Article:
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Back to the class

**Problem A:** Compute the limit
$$\displaystyle\lim_{x \rightarrow 0} x^4 \sin \left( \dfrac{1}{x^2} \right).$$
*Solution:* Recall that for any real number $\theta$, $-1 \leq \sin(\theta) \leq 1$. Taking $\theta=\dfrac{1}{x^2}$ yields the inequality
$$-1 \leq \sin \left( \dfrac{1}{x^2} \right) \leq 1.$$
Multiply this inequality on all sides by $x^4$, and get
$$-x^4 \leq x^4 \sin \left( \dfrac{1}{x^2} \right) \leq x^4.$$
Notice that $\displaystyle\lim_{x \rightarrow 0} x^4 = \displaystyle\lim_{x \rightarrow 0} -x^4=0$. Therefore we see by the squeeze theorem that
$$\displaystyle\lim_{x \rightarrow 0} x^4 \sin \left( \dfrac{1}{x^2} \right) = 0.$$
**Section 1.3, #63:** Compute the limit
$$\displaystyle\lim_{x \rightarrow 0} \dfrac{\sin(x)}{5x}.$$
*Solution:* Recall that $\displaystyle\lim_{x \rightarrow 0} \dfrac{\sin(x)}{5x}=1$. Since constants can pull out of limits (pg. 59, Theorem 1.2, #1), we may compute
$$\displaystyle\lim_{x \rightarrow 0} \dfrac{\sin(x)}{5x} = \dfrac{1}{5} \displaystyle\lim_{x \rightarrow 0} \dfrac{\sin(x)}{x}=\dfrac{1}{5}.$$
**Section 1.4, #62:** Find the constant $a$ so that the function
$$f(x) = \left\{ \begin{array}{ll}
3x^3, \quad x \leq 1 \\
ax+5, \quad x > 1
\end{array} \right.$$
is continuous on the entire real line.

*Solution:* Since polynomials are continuous on the whole real line, we have no problem with continuity of the $f$ for $x < 1$ and for $x>1$. The only place we must consider is at $x=1$. We must pick the value $a$ so that $\displaystyle\lim_{x \rightarrow 1} f(x) = f(1)$. By the definition of the piecewise function, $f(1)=3(1)^3=3$. We must pick $a$ so that
$$\displaystyle\lim_{x \rightarrow 1^-} f(x) = \displaystyle\lim_{x \rightarrow 1^+} f(x).$$
First compute
$$\displaystyle\lim_{x \rightarrow 1^-} f(x) = \displaystyle\lim_{x \rightarrow 1^-} 3x^3 = 3,$$
and then compute
$$\displaystyle\lim_{x \rightarrow 1^+} f(x) = \displaystyle\lim_{x \rightarrow 1^+} ax+5=a+5.$$
So we see we must pick $a$ so that
$$a+5=3,$$
which when we solve for $a$ gives $a=-2$.

**Section 1.4, #87:** Explain why the function $f(x)=\dfrac{1}{12} x^4 - x^3 +4$ has a zero in the interval $[1,2]$.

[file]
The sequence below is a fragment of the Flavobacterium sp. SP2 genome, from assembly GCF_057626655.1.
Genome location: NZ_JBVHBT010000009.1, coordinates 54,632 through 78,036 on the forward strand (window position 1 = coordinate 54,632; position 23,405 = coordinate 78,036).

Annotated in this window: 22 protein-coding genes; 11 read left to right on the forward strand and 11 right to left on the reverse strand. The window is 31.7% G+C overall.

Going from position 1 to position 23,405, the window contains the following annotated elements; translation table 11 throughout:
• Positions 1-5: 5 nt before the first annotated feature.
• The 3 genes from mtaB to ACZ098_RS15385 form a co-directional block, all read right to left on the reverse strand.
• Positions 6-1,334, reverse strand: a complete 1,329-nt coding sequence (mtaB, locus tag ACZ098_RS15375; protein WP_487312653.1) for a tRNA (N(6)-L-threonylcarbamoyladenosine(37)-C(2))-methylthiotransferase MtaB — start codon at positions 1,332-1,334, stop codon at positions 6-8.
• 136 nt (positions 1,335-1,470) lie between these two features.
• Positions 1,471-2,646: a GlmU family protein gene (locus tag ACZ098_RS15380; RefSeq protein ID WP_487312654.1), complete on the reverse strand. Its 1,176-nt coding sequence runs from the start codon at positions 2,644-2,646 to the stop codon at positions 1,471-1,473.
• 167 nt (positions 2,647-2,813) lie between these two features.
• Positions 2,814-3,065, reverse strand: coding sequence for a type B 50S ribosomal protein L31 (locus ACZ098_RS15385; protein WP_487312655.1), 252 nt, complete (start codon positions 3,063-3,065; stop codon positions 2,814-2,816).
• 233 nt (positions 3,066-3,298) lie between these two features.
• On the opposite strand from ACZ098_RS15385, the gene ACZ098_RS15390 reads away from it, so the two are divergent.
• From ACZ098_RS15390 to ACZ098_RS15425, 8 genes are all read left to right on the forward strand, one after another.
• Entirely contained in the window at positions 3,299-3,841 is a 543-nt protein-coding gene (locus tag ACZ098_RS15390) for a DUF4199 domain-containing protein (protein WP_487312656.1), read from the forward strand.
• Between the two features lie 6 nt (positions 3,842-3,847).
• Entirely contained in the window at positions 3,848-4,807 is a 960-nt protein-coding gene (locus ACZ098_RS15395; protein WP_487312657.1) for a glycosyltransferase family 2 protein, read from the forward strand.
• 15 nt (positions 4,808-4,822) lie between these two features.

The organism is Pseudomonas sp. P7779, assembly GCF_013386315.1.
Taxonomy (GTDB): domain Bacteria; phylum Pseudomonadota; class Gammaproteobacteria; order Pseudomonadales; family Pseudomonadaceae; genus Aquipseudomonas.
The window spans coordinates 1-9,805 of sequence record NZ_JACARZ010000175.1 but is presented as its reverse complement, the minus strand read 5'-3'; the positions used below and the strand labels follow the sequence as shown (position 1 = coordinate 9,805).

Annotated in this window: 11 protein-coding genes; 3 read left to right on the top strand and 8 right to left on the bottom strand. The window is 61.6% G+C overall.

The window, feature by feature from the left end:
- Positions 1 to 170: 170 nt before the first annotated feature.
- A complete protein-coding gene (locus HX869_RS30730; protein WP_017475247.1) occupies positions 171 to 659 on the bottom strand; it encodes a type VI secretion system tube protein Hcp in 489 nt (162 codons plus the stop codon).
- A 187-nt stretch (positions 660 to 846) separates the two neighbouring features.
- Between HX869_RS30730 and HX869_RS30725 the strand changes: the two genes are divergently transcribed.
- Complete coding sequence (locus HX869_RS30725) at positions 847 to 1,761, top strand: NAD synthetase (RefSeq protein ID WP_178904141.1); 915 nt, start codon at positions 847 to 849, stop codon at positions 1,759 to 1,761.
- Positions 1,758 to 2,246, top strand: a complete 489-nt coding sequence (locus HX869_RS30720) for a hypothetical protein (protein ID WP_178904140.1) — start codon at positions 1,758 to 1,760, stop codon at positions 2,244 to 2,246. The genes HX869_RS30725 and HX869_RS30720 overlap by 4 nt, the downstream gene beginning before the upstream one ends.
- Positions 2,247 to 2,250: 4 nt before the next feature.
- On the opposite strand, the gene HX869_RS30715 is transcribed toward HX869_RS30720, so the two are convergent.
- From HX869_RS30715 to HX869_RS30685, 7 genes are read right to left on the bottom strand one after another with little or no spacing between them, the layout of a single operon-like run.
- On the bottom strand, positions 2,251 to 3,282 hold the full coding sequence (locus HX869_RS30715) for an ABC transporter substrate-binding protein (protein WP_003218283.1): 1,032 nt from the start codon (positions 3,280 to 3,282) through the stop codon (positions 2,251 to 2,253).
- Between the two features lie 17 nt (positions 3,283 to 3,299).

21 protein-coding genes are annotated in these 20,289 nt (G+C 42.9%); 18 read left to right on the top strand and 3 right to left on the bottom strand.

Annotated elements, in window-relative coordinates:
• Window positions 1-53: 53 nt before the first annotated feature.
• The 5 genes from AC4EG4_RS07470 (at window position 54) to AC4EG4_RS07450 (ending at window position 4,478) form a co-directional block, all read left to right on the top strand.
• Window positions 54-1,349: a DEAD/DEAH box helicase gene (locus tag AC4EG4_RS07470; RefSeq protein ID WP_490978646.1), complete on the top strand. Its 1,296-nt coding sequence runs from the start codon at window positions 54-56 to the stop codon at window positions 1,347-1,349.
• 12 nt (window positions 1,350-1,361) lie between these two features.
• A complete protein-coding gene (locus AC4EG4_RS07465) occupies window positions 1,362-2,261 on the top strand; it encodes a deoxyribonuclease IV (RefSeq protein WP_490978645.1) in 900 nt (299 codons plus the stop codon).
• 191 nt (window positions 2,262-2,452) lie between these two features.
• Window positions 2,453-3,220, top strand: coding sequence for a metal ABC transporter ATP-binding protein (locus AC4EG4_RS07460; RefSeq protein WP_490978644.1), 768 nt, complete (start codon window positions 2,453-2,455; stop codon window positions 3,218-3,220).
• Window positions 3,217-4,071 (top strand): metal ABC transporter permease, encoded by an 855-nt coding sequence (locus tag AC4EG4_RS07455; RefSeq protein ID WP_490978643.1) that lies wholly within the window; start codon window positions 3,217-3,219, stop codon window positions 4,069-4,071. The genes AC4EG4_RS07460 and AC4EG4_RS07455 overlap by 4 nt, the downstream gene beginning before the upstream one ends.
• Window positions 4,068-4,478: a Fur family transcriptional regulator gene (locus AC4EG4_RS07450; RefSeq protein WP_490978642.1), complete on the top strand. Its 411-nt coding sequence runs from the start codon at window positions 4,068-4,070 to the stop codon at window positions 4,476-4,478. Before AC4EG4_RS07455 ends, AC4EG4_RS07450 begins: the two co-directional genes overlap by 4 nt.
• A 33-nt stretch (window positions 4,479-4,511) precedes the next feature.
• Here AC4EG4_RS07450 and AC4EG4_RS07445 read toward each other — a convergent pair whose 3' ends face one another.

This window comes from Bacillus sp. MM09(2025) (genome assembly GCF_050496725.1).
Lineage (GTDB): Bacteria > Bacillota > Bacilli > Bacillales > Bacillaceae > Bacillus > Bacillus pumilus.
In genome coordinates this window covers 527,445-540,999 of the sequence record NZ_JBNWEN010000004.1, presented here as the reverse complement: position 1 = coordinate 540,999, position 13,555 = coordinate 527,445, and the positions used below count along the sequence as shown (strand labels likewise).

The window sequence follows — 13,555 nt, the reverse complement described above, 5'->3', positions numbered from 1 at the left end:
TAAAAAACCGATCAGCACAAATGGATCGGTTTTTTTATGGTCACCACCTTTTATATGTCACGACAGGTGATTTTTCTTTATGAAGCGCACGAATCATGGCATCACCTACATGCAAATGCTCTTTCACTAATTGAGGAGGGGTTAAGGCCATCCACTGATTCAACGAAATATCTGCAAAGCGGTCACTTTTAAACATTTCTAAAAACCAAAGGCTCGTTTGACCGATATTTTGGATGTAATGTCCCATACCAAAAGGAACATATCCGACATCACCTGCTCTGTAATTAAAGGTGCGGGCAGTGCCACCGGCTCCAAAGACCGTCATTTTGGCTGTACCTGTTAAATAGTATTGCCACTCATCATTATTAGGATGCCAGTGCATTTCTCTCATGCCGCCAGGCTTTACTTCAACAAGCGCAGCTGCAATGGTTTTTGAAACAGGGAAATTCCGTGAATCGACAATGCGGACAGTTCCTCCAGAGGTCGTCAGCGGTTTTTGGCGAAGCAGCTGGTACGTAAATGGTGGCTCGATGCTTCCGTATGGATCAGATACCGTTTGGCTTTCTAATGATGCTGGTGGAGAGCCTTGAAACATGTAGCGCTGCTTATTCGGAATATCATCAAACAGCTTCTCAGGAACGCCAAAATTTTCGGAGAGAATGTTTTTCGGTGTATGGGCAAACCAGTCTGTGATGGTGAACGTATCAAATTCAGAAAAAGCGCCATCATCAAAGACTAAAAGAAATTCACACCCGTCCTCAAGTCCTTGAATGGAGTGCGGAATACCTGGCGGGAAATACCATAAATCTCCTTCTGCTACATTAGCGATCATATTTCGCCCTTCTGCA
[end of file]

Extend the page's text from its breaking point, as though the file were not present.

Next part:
*Solution:* We know that all polynomials are continuous (pg.75), and so we may apply the intermediate value theorem (pg.77, Theorem 1.13). Calculate
$$f(1)=\dfrac{1}{12} 1^4 - 1^3 + 4 = \dfrac{1}{12} + 3=\dfrac{37}{12}$$
and calculate
$$f(2)=\dfrac{1}{12} 2^4 - 2^3 + 4 = \dfrac{16}{12} - 4 = \dfrac{16}{12} - \dfrac{48}{12} = -\dfrac{32}{12} = -\dfrac{8}{3}.$$
Therefore since $0$ is between the numbers $\dfrac{37}{12}$ and $\dfrac{-32}{12}$, the intermediate value theorem tells us that for some $c$ between $1$ and $2$, the function must take the value $f(c)=0$, which is a zero of $f$.

**Section 1.5, #6:** Determine whether $f(x)=\dfrac{-1}{x-4}$ approaches $\infty$ or $-\infty$ as $x$ approaches $4$ from the left or from the right.

*Solution:* Recall that the graph of $g(x)=\dfrac{1}{x}$ looks like this:

So applying a function transformation we see that the graph of $h(x)=\dfrac{1}{x-4}$ looks like this:

Now we see that $f(x)$ is the negative of $h(x)$, and so it flips positive values to negative and vice versa, giving a graph that looks like this:

Therefore we see that
$$\displaystyle\lim_{x \rightarrow 4^-} f(x) = \displaystyle\lim_{x \rightarrow 4^-} \dfrac{-1}{x-4} = \infty$$
and
$$\displaystyle\lim_{x \rightarrow 4^+} f(x) = \displaystyle\lim_{x \rightarrow 4^+} \dfrac{-1}{x-4} = -\infty.$$
(*note: this problem could also be solved by observing that at a number close to but less than $4$, say $3.999$, yields $f(3.999)$ to be a positive number and at a number close to but greater than $4$, say $4.001$, yields $f(4.001)$ to be a negative number to help reconstructing the necessarily information instead of using function transformations*)